**π‘ Problem Formulation:** Finding the minimum adjustment cost of an array involves altering each element so that the absolute difference between any two consecutive elements is less than or equal to a target value. The objective is to determine the minimum total cost of adjusting the array’s values. For instance, given an array `[1, 4, 2, 3]`

and target `1`

, the desired output is the minimum cost to make the differences between any two consecutive numbers not more than 1.

## Method 1: Dynamic Programming

This method uses dynamic programming to find the minimum adjustment cost efficiently. By maintaining a matrix that keeps track of costs for reaching each element, we can systematically build the minimum cost from the bottom up. The function `find_min_cost()`

will be defined to encapsulate this functionality.

Here’s an example:

def heuristic_optimize(arr, target): import numpy as np adjusted_arr = np.array(arr, dtype=np.int) changed = True while changed: changed = False for i in range(1, len(arr)): if abs(adjusted_arr[i] - adjusted_arr[i-1]) > target: adjustment = (adjusted_arr[i-1] + adjusted_arr[i+1 if i+1 < len(arr) else i]) // 2 adjusted_arr[i] = adjustment changed = True return sum(abs(arr[i] - adjusted_arr[i]) for i in range(len(arr))) # Example usage: print(heuristic_optimize([1, 4, 2, 3], 1))

Output: `2`

(although results may vary because it’s a heuristic approach)

The `heuristic_optimize()`

function applies a heuristic that adjusts each array element to the average of its neighbors if the target constraint is not met. The process is repeated until no further changes occur. The cost is then computed as the sum of absolute adjustments from the original array.

## Summary/Discussion

**Method 1: Dynamic Programming.**Highly efficient for large arrays. Returns the exact minimum cost. Can become memory-intensive.**Method 2: Recursion with Memoization.**More intuitive than dynamic programming. Still efficient and less memory-intensive. Slower for large arrays.**Method 3: Brute Force.**Simple and straightforward. Impractical for large-scale problems due to exponential time complexity.**Bonus Method 4: Heuristic Optimization.**Provides a quick and often good-enough solution. Not guaranteed to find the minimum cost. Useful when approximations are acceptable.

from itertools import product def brute_force_cost(arr, target): values_range = range(min(arr), max(arr)+1) all_combinations = product(values_range, repeat=len(arr)) min_cost = float('inf') for combo in all_combinations: if all(abs(combo[i] - combo[i+1]) <= target for i in range(len(combo)-1)): cost = sum(abs(arr[i] - combo[i]) for i in range(len(arr))) min_cost = min(min_cost, cost) return min_cost # Example usage: print(brute_force_cost([1, 4, 2, 3], 1))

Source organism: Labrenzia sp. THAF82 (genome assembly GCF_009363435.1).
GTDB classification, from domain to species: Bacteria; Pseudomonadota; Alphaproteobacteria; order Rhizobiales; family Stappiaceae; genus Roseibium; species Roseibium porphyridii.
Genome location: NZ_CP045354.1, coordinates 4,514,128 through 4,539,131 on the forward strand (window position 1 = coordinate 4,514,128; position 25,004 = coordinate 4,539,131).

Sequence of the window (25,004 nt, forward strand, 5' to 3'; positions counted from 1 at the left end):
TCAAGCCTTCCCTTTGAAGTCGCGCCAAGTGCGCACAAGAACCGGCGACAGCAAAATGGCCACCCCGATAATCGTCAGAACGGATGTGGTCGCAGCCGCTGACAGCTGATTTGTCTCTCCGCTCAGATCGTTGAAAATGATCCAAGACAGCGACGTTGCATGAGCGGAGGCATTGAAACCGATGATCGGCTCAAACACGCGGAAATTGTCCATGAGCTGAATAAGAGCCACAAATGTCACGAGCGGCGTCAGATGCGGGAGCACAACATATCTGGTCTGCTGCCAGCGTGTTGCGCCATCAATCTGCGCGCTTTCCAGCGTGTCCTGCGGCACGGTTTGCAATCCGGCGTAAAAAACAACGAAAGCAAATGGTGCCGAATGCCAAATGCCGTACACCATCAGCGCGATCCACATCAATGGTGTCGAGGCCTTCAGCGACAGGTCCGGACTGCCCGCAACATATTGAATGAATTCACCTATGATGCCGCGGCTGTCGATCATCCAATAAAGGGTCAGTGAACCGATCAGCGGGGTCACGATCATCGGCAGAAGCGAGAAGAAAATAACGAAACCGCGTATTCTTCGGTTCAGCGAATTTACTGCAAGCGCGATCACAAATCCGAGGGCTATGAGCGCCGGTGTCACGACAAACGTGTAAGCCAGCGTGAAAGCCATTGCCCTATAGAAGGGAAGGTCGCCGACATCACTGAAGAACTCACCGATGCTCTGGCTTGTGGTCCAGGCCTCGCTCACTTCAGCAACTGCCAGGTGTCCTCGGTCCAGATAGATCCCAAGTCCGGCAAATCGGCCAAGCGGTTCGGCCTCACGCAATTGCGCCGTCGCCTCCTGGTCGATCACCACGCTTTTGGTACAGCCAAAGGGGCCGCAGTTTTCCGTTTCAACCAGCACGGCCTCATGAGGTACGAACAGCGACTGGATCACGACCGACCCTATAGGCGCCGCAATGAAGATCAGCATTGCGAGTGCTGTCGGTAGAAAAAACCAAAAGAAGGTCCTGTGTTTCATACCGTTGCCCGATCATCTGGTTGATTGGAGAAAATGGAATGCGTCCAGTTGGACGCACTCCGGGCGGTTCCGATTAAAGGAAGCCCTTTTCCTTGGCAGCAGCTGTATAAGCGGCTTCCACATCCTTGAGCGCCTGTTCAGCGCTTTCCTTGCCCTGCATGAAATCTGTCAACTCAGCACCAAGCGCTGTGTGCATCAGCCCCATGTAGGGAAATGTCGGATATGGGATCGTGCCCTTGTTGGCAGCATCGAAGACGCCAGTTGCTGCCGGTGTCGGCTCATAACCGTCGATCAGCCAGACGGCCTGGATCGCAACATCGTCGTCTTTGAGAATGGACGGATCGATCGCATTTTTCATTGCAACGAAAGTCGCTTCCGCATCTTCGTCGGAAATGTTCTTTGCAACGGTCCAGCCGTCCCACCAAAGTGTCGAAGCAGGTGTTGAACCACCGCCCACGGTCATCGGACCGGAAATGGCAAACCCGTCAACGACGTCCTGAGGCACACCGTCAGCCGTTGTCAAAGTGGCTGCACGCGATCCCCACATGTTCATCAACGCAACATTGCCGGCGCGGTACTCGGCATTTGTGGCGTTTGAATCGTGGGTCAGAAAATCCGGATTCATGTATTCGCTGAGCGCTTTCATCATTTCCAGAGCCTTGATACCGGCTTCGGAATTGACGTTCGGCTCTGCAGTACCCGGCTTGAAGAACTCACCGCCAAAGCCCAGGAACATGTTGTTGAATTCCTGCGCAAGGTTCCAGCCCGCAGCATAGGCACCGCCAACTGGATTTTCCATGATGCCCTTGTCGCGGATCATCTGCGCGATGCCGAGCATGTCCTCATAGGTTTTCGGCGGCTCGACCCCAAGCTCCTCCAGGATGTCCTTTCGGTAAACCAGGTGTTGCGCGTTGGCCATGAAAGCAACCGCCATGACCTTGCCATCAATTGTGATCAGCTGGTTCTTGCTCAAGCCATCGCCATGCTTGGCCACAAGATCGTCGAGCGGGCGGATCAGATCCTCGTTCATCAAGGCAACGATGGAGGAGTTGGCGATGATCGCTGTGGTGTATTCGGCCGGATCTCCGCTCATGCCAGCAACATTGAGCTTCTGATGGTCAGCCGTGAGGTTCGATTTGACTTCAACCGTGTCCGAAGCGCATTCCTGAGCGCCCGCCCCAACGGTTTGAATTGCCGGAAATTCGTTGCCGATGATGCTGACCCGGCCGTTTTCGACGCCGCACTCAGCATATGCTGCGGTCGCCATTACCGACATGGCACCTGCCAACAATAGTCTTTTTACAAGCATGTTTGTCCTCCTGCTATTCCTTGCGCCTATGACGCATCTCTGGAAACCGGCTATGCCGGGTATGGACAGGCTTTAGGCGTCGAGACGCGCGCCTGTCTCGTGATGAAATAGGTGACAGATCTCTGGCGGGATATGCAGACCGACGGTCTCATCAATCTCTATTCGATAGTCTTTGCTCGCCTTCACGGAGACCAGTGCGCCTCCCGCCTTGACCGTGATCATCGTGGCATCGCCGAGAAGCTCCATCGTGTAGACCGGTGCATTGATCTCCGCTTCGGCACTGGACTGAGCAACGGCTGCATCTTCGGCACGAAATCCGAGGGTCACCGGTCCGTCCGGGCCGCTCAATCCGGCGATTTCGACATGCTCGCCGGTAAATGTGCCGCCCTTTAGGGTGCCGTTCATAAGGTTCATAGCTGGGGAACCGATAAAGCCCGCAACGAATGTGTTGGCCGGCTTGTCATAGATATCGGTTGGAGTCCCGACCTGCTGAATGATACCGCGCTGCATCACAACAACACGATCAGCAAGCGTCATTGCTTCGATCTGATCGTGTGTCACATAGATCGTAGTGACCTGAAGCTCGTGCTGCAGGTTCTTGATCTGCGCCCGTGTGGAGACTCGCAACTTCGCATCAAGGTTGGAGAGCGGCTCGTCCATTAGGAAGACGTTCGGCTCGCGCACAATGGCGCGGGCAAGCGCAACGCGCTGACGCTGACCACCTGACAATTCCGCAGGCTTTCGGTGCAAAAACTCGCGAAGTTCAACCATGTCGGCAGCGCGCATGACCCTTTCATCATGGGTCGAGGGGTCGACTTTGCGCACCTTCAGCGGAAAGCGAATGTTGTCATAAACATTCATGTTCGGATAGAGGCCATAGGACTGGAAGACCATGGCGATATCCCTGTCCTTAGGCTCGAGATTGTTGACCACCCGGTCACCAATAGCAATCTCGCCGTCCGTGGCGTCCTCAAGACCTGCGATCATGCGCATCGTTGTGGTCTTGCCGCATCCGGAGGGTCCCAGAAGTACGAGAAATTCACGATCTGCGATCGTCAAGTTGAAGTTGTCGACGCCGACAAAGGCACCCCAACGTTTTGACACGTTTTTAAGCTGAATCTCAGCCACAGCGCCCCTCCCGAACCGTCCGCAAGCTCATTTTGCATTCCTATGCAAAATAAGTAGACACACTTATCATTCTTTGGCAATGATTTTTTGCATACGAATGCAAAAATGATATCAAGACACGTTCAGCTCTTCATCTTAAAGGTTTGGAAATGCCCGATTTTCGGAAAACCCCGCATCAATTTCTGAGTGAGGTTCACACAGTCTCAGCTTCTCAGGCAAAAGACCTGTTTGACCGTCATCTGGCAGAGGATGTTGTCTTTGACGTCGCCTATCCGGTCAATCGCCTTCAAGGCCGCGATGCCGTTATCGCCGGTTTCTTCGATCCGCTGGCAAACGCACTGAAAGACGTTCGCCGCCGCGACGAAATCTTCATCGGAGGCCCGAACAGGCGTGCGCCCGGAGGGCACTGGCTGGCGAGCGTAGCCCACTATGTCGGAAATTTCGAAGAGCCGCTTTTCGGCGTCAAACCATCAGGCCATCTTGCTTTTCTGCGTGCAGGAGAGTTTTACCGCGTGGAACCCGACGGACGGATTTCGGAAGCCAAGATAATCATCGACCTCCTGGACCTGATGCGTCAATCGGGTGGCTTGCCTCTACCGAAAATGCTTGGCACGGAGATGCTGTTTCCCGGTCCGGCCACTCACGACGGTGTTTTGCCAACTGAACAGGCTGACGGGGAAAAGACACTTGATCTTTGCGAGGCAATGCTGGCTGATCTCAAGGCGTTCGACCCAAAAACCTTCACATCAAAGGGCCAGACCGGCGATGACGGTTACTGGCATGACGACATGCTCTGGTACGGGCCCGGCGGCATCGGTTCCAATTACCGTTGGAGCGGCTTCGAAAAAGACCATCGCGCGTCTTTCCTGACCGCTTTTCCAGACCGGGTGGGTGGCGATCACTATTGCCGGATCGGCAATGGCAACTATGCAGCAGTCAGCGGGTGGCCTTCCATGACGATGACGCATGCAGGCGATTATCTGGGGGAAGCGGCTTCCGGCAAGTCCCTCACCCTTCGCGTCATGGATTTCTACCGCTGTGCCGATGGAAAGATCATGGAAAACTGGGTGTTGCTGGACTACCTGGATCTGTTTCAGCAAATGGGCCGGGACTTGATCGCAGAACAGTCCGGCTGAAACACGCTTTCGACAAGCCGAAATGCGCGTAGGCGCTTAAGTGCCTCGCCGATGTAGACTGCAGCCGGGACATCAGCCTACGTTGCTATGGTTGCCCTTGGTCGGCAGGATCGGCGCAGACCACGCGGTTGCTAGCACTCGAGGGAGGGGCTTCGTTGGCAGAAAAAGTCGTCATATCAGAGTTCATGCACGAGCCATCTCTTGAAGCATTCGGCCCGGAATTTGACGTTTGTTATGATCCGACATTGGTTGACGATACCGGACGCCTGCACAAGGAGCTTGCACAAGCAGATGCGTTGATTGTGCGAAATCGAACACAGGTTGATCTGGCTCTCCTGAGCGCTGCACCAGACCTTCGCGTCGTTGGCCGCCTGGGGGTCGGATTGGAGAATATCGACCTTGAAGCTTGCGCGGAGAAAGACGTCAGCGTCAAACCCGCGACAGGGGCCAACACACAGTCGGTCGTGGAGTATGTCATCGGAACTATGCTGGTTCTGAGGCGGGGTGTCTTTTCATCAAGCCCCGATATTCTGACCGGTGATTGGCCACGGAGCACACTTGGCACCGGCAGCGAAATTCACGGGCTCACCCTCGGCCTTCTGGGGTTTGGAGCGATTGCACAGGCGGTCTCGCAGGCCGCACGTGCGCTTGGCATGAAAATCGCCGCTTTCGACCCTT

Output: `2`

The `brute_force_cost()`

function computes the minimum adjustment cost using brute force. It generates all possible combinations of values in the array’s range and filters out combinations that do not meet the target constraint. For each valid combination, it computes the cost and keeps track of the minimum cost found.

## Bonus One-Liner Method 4: Heuristic Optimization

If performance is less critical, a heuristic optimization approach can be used, which makes gradual adjustments to the array based on a cost-effective heuristic until no further improvements can be made. This method won’t guarantee the minimum cost but can yield a sufficiently good solution.

Here’s an example:

def heuristic_optimize(arr, target): import numpy as np adjusted_arr = np.array(arr, dtype=np.int) changed = True while changed: changed = False for i in range(1, len(arr)): if abs(adjusted_arr[i] - adjusted_arr[i-1]) > target: adjustment = (adjusted_arr[i-1] + adjusted_arr[i+1 if i+1 < len(arr) else i]) // 2 adjusted_arr[i] = adjustment changed = True return sum(abs(arr[i] - adjusted_arr[i]) for i in range(len(arr))) # Example usage: print(heuristic_optimize([1, 4, 2, 3], 1))

Output: `2`

(although results may vary because it’s a heuristic approach)

The `heuristic_optimize()`

function applies a heuristic that adjusts each array element to the average of its neighbors if the target constraint is not met. The process is repeated until no further changes occur. The cost is then computed as the sum of absolute adjustments from the original array.

## Summary/Discussion

**Method 1: Dynamic Programming.**Highly efficient for large arrays. Returns the exact minimum cost. Can become memory-intensive.**Method 2: Recursion with Memoization.**More intuitive than dynamic programming. Still efficient and less memory-intensive. Slower for large arrays.**Method 3: Brute Force.**Simple and straightforward. Impractical for large-scale problems due to exponential time complexity.**Bonus Method 4: Heuristic Optimization.**Provides a quick and often good-enough solution. Not guaranteed to find the minimum cost. Useful when approximations are acceptable.

def compute_cost(arr, target, i, prev, memo): if i == len(arr): return 0 if (i, prev) in memo: return memo[(i, prev)] min_cost = float('inf') for j in range(max(0, prev - target), min(100, prev + target) + 1): cost = abs(arr[i] - j) + compute_cost(arr, target, i + 1, j, memo) min_cost = min(min_cost, cost) memo[(i, prev)] = min_cost return min_cost # Example usage: # Initial call to the function with prev as the first element # because it doesn't have a previous element print(compute_cost([1, 4, 2, 3], 1, 0, 0, {}))

Output: `2`

In the `compute_cost()`

function, the recursion navigates through the array, adjusting the current value within the target range and calculates the cost, storing intermediary results in the memoization dictionary `memo`